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Open Europe's Pawel Swidlicki sets out the different domestic options the UK could deploy to further safeguard its national sovereignty while remaining a member of the EU.
15 February 2016
The question of the primacy of EU law over national law has emerged as one of the main themes of the EU referendum campaign. In recent days there has been increasing speculation about what could be done domestically to strengthen parliamentary and national sovereignty. Open Europe has examined the options in greater detail in a new briefing, but here are the three broad approaches:
Fundamentally, accepting the primacy of EU law is part of the EU membership package – if member states were to refuse to do so, the single market would simply not work. There is no ‘silver bullet’ that can restore ‘full sovereignty’ at the domestic level while allowing the UK to remain an EU member. All international agreements, such as trade agreements, including any potential post-Brexit UK-EU deal, or defence agreements such as NATO, require a degree of sovereignty to be compromised. Ultimately, it is a question of trade-offs and degrees.
That said, many other member states have put in place measures to safeguard their national sovereignty and constitutional systems from EU over-interference. There are essentially three tools national constitutional courts have at their disposal:
Policing EU institutions’ competence creep: Ensuring that EU institutions do not legislate in areas in which they have not explicitly been given the power to do so.
Protecting member states’ constitutional identities: Setting out some principles (most likely enshrined in a written constitution) which are so fundamental to the national identity that they are in fact inviolable, even where they appear to conflict with EU law.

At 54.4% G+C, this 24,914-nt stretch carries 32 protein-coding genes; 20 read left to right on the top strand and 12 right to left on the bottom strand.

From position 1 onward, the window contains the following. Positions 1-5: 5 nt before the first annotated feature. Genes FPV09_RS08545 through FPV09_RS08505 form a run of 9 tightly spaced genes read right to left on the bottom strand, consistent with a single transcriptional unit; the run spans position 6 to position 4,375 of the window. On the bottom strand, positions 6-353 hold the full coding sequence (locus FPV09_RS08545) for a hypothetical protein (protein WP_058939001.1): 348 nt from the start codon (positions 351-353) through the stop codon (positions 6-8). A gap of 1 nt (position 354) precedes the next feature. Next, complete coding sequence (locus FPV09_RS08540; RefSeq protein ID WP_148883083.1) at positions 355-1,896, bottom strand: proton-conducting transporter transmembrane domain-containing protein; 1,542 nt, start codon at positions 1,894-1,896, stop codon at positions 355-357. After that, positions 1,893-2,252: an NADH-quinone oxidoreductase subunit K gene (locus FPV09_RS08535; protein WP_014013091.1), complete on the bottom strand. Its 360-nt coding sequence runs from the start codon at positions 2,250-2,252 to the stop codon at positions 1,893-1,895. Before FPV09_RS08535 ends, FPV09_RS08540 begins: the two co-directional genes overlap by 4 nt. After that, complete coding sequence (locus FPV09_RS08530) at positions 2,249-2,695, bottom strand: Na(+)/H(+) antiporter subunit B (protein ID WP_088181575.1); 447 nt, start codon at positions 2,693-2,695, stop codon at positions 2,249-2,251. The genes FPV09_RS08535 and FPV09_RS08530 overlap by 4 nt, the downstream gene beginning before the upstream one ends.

Policing national transposition of EU laws: Striking down domestic laws where national governments are deemed to have overstepped the mark in implementing EU law.
The experiences of other member states demonstrate that a combination of these approaches could help to draw lines in the sand which EU institutions are wary of crossing. The German Constitutional Court is arguably the pre-eminent example – as its record demonstrates, it has not been afraid to assert the limits of EU powers. While it may never have directly struck down an EU law, history suggests this power has acted as a brake on the EU intuitions’ most integrationist tendencies. This has been most clearly visible in the Eurozone debate with various measures ranging from Eurobonds to a single jointly-underwritten deposit guarantee scheme being completely off the table (see full briefing for further examples from other member states).
Given that safeguarding national sovereignty has long been a feature of the British debate about Europe, it is sensible for the UK to explore all the possible ways in which it can guard against EU competence creep and have at least as good protection as other member states.
However, the Government should be wary of quick fixes. The German constitutional system is based not only on a written, codified constitution, but strong constraints on the executive. UK parliamentarians have traditionally been wary of granting judges greater power. This type of constitutional reform may or may not be desirable but careful thought needs to be given to the wider consequences, intended or otherwise.